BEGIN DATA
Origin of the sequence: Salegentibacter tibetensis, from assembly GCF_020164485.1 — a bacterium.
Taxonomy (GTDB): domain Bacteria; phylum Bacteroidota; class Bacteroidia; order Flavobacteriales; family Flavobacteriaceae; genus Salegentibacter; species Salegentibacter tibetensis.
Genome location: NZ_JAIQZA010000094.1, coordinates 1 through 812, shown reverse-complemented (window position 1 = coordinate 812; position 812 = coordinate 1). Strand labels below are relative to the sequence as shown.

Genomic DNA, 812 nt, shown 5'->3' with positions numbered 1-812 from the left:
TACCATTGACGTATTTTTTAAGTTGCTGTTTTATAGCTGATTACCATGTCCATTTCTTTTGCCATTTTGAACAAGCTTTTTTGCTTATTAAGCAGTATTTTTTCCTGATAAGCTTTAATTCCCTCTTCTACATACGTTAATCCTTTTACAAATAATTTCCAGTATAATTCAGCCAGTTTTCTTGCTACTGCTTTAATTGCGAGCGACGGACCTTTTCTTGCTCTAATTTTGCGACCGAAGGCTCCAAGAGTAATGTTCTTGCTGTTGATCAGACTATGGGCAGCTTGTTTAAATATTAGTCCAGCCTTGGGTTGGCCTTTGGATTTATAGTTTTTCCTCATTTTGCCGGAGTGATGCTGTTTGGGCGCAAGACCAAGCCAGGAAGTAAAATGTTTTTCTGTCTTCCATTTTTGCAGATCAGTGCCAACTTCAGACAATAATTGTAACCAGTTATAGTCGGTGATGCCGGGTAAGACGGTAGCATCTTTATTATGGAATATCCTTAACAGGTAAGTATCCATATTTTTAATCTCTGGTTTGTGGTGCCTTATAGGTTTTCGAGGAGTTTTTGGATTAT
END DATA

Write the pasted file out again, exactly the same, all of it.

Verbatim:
Origin of the sequence: Salegentibacter tibetensis, from assembly GCF_020164485.1 — a bacterium.
Taxonomy (GTDB): domain Bacteria; phylum Bacteroidota; class Bacteroidia; order Flavobacteriales; family Flavobacteriaceae; genus Salegentibacter; species Salegentibacter tibetensis.
Genome location: NZ_JAIQZA010000094.1, coordinates 1 through 812, shown reverse-complemented (window position 1 = coordinate 812; position 812 = coordinate 1). Strand labels below are relative to the sequence as shown.

Genomic DNA, 812 nt, shown 5'->3' with positions numbered 1-812 from the left:
TACCATTGACGTATTTTTTAAGTTGCTGTTTTATAGCTGATTACCATGTCCATTTCTTTTGCCATTTTGAACAAGCTTTTTTGCTTATTAAGCAGTATTTTTTCCTGATAAGCTTTAATTCCCTCTTCTACATACGTTAATCCTTTTACAAATAATTTCCAGTATAATTCAGCCAGTTTTCTTGCTACTGCTTTAATTGCGAGCGACGGACCTTTTCTTGCTCTAATTTTGCGACCGAAGGCTCCAAGAGTAATGTTCTTGCTGTTGATCAGACTATGGGCAGCTTGTTTAAATATTAGTCCAGCCTTGGGTTGGCCTTTGGATTTATAGTTTTTCCTCATTTTGCCGGAGTGATGCTGTTTGGGCGCAAGACCAAGCCAGGAAGTAAAATGTTTTTCTGTCTTCCATTTTTGCAGATCAGTGCCAACTTCAGACAATAATTGTAACCAGTTATAGTCGGTGATGCCGGGTAAGACGGTAGCATCTTTATTATGGAATATCCTTAACAGGTAAGTATCCATATTTTTAATCTCTGGTTTGTGGTGCCTTATAGGTTTTCGAGGAGTTTTTGGATTAT